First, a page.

No fewer than 10 million people died of cancer across the world in 2021, the World Health Organisation (WHO) has said.
The global health agency disclosed this in a statement to commemorate World Cancer Day 2022 which has the theme ‘Closing the Care Gap’.
Stressing that the disease has become one of the world’s leading causes of death, it warned that the death toll would continue to rise in years to come.
“In 2021, the world crossed a sobering new threshold – an estimated 20 million people were diagnosed with cancer, and 10 million died,” said the statement. “These numbers will continue to rise in the decades ahead. And yet all cancers can be treated, and many can be prevented or cured.
“Care for cancer, however, like so many other diseases, reflects the inequalities and inequities of our world. The clearest distinction is between high- and low-income countries, with comprehensive treatment reportedly available in more than 90 per cent of high-income countries but less than 15 per cent of low-income countries.”
According to the WHO, the survival of children diagnosed with cancer is more than 80 per cent in high-income countries and less than 30 per cent in low- and middle-income countries.
It revealed that the survival for breast cancer five years after diagnosis has exceeded 80 per cent in most high-income countries, compared with 66 per cent and 40 per cent in India and South Africa respectively.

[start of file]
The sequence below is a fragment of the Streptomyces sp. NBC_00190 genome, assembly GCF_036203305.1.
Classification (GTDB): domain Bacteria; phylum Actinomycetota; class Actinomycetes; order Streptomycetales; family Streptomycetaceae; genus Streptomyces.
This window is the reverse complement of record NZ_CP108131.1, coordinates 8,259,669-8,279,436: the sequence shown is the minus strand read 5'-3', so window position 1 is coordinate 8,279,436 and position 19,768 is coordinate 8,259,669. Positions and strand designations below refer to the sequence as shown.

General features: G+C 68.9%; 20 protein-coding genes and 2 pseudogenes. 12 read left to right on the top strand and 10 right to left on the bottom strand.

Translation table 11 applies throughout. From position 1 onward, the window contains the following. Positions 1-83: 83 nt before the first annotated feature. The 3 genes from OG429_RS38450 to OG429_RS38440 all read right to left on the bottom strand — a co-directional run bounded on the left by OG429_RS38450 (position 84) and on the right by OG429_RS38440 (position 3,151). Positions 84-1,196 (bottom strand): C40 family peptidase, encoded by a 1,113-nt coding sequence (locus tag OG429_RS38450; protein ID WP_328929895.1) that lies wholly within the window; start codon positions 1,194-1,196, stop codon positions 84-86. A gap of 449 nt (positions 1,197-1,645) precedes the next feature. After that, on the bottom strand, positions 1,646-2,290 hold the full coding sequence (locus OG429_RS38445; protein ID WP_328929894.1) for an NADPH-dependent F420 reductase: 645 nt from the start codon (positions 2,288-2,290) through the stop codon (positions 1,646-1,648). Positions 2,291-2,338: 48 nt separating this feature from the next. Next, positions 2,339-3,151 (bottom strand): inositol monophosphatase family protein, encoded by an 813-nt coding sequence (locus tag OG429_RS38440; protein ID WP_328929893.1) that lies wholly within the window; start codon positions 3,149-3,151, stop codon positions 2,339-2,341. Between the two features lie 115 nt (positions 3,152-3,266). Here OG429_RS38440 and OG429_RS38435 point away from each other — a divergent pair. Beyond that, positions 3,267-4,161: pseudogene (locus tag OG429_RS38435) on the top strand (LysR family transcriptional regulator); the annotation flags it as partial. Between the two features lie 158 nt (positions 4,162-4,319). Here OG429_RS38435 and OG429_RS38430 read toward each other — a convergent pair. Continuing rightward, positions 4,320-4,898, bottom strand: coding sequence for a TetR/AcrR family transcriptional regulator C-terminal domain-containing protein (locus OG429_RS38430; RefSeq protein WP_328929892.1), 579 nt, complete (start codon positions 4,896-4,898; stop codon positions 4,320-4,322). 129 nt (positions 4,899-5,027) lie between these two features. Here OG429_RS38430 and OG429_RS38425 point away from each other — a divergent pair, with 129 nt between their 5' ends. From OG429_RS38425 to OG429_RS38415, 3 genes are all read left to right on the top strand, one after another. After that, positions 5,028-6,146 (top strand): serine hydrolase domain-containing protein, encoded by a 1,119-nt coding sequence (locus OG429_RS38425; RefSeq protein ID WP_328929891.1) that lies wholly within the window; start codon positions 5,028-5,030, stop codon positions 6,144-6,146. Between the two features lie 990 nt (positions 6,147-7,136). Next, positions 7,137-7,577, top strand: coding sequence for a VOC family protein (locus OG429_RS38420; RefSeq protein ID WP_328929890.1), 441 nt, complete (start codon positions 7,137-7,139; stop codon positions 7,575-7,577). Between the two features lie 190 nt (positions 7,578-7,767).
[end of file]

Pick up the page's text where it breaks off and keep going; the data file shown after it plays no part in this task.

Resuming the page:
A recent survey, the agency stated, found that cancer services were covered by a country’s largest government health financing scheme in an estimated 37 per cent of low- and middle-income countries, compared to at least 78 per cent of high-income countries.
This means that a cancer diagnosis has the potential to push families into poverty, particularly in lower-income countries – an effect that has been exacerbated during the COVID-19 pandemic, the WHO alarmed.
‘For all of these reasons, the theme for this year’s World Cancer Day is “closing the care gap,” the statement explained. “And fortunately, much is being done to bring quality cancer care to countries for which, up until now, it has been out of reach.
“WHO’s efforts are focused on breast cancer – now the most common cancer; cervical cancer – that can be eliminated; and childhood cancer. The focus for each of these initiatives is low- and middle-income countries, where the biggest public health gains are to be made.”
The agency gave an assurance that these integrated global cancer initiatives were being implemented by more than 200 partners around the world, including many development banks that have significantly increased their investments in cancer research, prevention, and care.